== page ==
4) The force and power by which divisions between human beings and each other and human beings and God are shattered
In Christ there is no male/female, Jew/Gentile, slave/free. I see these as not an exhaustive list, but as an expression of one of the functions or powers of Christ – the power to shatter boundaries.
We, as human beings, are one people. Whether we look at evolutionary biology and our shared genetic heritage, or look at history and our shared intellectual and social development, or theological look at the affirmation that we are all created in the image of God and we are all descended from Eden, the essential message is the same. The things that separate us are things that we create.
Some separations are appropriate. There should be distinct cultures and languages and religions and ideas and worldviews – because none of the above are exhaustive or objective correct for all times and places. There must always be things outside our own groups to challenge us. These distinctions are appropriate because, and insofar as, they are consensual. They are manifestations of the limitedness of human knowledge and the fundamental freedom to disagree.
Distinctions become unjust when they are forced, or enforced, by some kind of violence. Forcing you to agree to something or forcing a religion on you or forcing you to swallow your ideas or take on another culture – these are the kinds of distinctions that Christ breaks down. These distinctions, these separations, arise from our own egotism, the belief that our limited understandings are right for everyone and must be forced on others if they are not freely accepted. They also arise from good, old-fashioned evil and sin, with the example of the concept of race as a way to oppress certain people because of the amount of melanin in their skin.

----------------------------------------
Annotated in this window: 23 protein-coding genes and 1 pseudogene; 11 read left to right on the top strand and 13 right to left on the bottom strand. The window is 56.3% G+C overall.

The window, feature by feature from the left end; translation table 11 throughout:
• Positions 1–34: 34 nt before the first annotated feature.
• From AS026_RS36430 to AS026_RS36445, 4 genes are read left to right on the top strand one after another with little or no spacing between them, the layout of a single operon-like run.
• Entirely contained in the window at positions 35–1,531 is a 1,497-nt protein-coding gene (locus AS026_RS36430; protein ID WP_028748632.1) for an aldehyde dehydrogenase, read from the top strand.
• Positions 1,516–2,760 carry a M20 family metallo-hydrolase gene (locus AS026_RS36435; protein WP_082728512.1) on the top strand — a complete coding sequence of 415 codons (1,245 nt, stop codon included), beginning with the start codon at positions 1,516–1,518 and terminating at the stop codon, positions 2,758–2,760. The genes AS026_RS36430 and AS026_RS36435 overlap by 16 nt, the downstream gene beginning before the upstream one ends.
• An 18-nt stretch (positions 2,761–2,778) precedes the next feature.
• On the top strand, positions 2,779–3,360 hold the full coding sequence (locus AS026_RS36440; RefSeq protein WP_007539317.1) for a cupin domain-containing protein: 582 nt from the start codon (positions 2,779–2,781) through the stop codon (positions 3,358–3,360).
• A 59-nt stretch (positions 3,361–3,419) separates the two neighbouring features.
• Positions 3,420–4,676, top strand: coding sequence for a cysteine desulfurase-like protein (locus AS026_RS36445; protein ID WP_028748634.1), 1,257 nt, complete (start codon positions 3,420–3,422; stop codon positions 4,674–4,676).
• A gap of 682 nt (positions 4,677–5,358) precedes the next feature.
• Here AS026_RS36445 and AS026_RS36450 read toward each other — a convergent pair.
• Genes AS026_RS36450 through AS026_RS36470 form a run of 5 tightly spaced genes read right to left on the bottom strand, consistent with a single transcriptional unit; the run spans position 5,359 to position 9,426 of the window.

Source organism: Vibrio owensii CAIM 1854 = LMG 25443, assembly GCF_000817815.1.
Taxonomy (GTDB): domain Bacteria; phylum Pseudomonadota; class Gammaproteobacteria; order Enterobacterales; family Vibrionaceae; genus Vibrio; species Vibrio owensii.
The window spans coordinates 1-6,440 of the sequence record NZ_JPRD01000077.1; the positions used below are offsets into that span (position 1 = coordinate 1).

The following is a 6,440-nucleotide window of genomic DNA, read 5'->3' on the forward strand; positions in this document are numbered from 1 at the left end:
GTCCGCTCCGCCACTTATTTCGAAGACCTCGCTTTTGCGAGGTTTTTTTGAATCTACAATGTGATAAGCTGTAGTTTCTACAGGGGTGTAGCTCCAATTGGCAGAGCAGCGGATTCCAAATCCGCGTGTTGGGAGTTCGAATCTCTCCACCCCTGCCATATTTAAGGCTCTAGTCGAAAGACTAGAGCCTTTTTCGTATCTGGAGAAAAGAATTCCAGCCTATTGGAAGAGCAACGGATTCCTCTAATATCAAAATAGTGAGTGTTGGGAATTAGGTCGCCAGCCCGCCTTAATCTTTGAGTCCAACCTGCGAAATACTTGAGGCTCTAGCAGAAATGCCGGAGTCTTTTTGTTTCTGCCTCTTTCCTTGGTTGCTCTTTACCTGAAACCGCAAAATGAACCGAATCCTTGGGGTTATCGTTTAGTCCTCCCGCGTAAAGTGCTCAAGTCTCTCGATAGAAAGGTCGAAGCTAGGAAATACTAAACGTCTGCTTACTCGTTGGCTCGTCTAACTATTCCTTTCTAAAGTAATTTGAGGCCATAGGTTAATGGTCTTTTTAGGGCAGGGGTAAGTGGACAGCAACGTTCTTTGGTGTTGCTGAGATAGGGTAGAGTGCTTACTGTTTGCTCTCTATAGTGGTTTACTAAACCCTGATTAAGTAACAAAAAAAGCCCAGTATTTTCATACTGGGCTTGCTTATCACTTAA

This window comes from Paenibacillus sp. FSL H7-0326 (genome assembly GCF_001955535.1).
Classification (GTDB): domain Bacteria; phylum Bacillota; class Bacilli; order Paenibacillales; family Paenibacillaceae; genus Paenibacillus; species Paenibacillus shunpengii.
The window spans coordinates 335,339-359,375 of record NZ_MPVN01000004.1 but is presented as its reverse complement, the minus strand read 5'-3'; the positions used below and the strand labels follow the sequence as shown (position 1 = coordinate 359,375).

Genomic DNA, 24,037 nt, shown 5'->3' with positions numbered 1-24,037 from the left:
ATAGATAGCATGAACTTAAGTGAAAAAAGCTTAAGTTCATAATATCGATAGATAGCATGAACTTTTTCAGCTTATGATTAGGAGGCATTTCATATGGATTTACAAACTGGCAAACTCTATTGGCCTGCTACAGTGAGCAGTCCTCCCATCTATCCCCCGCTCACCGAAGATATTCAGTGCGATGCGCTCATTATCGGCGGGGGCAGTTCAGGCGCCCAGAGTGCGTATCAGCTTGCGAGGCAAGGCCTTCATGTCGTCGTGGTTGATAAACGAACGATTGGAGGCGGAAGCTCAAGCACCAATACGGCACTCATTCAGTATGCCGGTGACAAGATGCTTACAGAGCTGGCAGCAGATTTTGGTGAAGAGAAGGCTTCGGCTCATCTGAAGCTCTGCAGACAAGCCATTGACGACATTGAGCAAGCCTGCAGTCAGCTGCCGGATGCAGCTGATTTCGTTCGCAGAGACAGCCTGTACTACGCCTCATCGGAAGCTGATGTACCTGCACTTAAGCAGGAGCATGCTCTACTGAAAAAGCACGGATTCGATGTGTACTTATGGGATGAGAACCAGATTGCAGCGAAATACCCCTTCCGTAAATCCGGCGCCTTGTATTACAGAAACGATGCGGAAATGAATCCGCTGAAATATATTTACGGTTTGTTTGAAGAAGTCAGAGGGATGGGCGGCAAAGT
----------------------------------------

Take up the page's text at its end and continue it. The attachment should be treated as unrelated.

In Christ, I think, there is a potential for unitive experience of ourselves as God intends, whole and genuine and reflective of God’s glory, to refer to my sermon last Sunday. It is in this experience, and in meditation on and study of Christ, that we can come find these barriers broken down – or, in many cases, we are given the courage to work to break them down ourselves.
5) The eternal being of God of which we comprise the body
Here’s where I talk about one of the ways I understand the resurrection. I believe that we are the body of Christ in the literal sense that we, as inheritors of Christ’s Way (we hope), participate in Christ’s being, and comprise the resurrection body of Christ. In Christ we are all crucified and in Christ we are all raised, right?
I take this to mean not that Jesus, after death, magically transmuted into some kind of ectoplasm, briefly interacted with the physical world, and then floated up into the sky. I take it to mean something more paradoxical and, to me, interesting – that after crucifixion death did not claim Christ because, somehow, Christ’s life was transferred to us. Now, I can talk about this in concrete terms – that his death evoked a powerful unitive experience in the early disciples who then decided to continue on with his ministry despite its apparent failure because of their commitment to its profound value and power – or in non concrete ones – that in death Christ’s limited-ness died, and that Christ came to live mystically in the body of any who believe his teaching and commit themselves to live out and spread his Gospel of the Kingdom of God on earth.